Temperature variations between night and day tend to be relatively big during summer with a difference that can reach 35 degrees Fahrenheit, and fairly limited during winter with an average difference of 18 degrees Fahrenheit.

The annual average precipitation at Prosser is 8.11 Inches. Rainfall in is fairly evenly distributed throughout the year. The wettest month of the year is December with an average rainfall of 1.18 Inches.

GeographyEdit

Prosser is 665 ft above sea level. The Yakima River, runs through it. According to the United States Census Bureau, the city has a total area of 4.4 square miles (11.5 km²), of which, 4.3 square miles (11.1 km²) of it is land and 0.1 square miles (0.3 km²) of it (2.93%) is water.

CultureEdit

Prosseraerialsummer

Aerial of Prosser, Washington.

Prosser holds many events each year. The city has a large wine industry as well that attracts tourists from all over the world.

  • Prosser Community Awards Banquet In January the community honors hard working citizens and volunteers.
  • Red Wine & Chocolate
  • Sweet Retreat 2nd Saturday in March the Columbia Valley Winery Association hosts the pairing of sweet wine with food.
  • Spring Barrel Tasting In April various wineries offer tasting.
  • Wine Country Spring Fair In May on Mother's Day weekend arts and crafts in the park.
  • Farmers Market Usually starts in May sometime and runs every weekend through harvest.
  • The Dash Race for the Kids Early June after school lets out we have a bicycle competition a 62 mile "Metric Century" and youth fun run. Wine tasting after for the adults.
  • Kestrel Festival Sponsored by Kestrel Wines. This takes place in June each year.
  • Old Fashioned 4th of July 4th of July Weekend, includes a kiddie parade, car show, fireworks, bingo, stage shows, and food vendors in the park.
  • Art Walk and Wine Gala Wine tasting event in the middle of July.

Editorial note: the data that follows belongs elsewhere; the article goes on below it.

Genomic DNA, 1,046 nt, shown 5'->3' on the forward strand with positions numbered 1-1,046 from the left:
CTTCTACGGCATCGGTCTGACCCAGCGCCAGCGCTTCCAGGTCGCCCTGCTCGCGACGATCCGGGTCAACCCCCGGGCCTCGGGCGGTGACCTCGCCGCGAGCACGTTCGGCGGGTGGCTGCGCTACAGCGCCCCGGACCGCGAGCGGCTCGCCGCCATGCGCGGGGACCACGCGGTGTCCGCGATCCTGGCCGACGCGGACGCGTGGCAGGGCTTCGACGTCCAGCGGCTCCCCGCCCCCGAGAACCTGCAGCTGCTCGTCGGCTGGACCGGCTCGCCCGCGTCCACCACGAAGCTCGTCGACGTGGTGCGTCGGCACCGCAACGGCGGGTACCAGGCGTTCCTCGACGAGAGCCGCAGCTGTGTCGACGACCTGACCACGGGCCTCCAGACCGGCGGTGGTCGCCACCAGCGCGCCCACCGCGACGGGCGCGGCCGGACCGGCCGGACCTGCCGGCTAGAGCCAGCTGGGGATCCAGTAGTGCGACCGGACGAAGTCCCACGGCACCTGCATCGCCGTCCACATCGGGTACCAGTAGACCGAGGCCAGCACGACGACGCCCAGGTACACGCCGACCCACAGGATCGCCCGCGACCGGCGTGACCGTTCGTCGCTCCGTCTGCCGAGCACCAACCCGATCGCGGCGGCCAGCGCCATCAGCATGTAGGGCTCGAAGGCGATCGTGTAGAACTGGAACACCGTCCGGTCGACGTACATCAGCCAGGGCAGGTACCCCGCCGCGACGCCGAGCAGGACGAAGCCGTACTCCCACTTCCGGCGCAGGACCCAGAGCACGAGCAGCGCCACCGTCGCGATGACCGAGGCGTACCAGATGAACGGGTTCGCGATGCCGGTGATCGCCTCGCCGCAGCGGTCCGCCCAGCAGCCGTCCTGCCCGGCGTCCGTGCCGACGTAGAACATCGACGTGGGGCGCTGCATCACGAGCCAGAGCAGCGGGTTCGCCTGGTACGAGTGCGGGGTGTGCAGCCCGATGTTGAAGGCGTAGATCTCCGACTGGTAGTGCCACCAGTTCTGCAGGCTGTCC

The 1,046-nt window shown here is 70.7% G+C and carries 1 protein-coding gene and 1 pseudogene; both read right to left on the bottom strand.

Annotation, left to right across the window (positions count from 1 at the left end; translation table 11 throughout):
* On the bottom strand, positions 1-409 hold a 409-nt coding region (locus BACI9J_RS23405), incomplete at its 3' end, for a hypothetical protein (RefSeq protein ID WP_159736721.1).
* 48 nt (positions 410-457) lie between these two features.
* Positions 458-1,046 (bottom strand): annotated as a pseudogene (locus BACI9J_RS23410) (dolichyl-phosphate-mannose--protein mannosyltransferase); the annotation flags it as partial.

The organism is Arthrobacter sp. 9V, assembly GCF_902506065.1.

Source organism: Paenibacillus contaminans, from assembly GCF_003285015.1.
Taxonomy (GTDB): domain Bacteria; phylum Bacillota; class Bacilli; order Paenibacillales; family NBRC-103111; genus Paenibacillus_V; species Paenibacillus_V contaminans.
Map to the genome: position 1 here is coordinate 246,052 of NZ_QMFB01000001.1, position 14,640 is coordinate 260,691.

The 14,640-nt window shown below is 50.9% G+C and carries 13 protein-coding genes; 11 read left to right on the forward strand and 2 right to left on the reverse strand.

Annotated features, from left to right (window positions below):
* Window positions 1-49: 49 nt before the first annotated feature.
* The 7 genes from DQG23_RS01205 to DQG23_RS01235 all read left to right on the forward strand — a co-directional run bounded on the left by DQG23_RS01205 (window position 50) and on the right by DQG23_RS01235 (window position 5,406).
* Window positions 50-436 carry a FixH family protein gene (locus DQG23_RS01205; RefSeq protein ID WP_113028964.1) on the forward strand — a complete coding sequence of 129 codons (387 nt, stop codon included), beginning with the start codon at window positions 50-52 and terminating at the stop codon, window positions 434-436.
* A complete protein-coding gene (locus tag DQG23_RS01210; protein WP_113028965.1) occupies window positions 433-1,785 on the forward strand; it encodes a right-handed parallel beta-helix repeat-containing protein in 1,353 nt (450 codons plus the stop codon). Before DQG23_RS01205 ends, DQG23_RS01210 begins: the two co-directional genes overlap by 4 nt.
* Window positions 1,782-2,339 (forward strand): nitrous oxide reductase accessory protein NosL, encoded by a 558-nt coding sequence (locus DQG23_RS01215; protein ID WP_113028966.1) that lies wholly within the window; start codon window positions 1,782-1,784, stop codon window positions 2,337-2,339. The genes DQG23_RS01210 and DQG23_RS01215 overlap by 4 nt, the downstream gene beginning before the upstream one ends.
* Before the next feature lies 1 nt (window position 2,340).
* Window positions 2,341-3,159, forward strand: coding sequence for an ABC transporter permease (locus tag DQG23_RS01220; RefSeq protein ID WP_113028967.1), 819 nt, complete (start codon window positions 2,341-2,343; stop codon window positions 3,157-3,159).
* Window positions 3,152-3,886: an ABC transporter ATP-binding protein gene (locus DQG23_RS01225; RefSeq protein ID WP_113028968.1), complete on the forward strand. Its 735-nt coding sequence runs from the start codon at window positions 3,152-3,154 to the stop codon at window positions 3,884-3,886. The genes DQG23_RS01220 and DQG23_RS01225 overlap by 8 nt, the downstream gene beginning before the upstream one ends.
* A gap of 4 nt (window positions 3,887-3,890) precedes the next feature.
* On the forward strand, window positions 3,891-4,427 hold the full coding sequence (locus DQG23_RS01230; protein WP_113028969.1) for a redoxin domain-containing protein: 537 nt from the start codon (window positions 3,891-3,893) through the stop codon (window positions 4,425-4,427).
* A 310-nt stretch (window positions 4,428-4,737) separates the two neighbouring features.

• Prosser's Wine and Food Fair" One of the top events of the year on the 2nd Saturday of August. Thirty-some Washington Wineries and food from 20 vendors come together to offer sampling and tasting. Located at Art Fiker Stadium.
  • A Night Out Beginning of September. Fundraising benefit of food and fun for the Prosser Memorial Foundation.
  • Prosser State's Day Celebration Another on of the top events of the year. On Labor Day. There is a carnival in the city park, and a parade in the morning. Miss Prosser is crowned.
  • The Great Prosser Balloon Rally The last of the top events. On September 24, 25, & 26th 2010 Hot air balloons are scheduled to launch just after dawn from the Prosser airport. Balloons glow from within at Art Fiker Stadium during The Great Prosser Balloon Rally Night Glow show.
  • Annual Harvest Festival Same weekend as the Balloon Rally. Arts and crafts downtown with fun and food.
  • Annual Caren Mercer-Andreason Street Painting Festival Same weekend as the Prosser Balloon Rally and Harvest Festival. Watch local and regional artists create works of art on the pavement in downtown Prosser.
  • Thanksgiving in Wine Country Sunday after Thanksgiving. Sample all the newly released wines.
  • Family Christmas Festival The annual lighting of the Christmas tree takes place with carolers and holiday music.

WineEdit

The economy of Prosser is based on agriculture. In addition to fruit orchards and fruit packing plants, Prosser is an important center of wine making in the Yakima Valley American Viticultural Area.

Prosser now has nearly 40 wineries in an area about ten-by-ten miles, as well as being home to the Washington State University extension office that had proven the soils of Washington was suitible for growing wine grapes.

MediaEdit

Newspapers

Prosser Record-Bulletin

InfrastructureEdit

Health systemsEdit

Prosser Memorial Hospital is in city limits.

CrimeEdit

Prosser is serviced by the Prosser Police Department and the Benton County Sheriff's Department.

TransportationEdit

The Northern Pacific Railroad established rail service through Prosser in the late 1800's and Prosser is still served by the same rail system operated by BNSF. Prosser Airport is located in town, and handles about 5,500 local operations annually. Interstate 82 runs by Prosser, and connects the town to Interstate 90 in Ellensburg, or through the Tri-Cities to Umatilla, Oregon.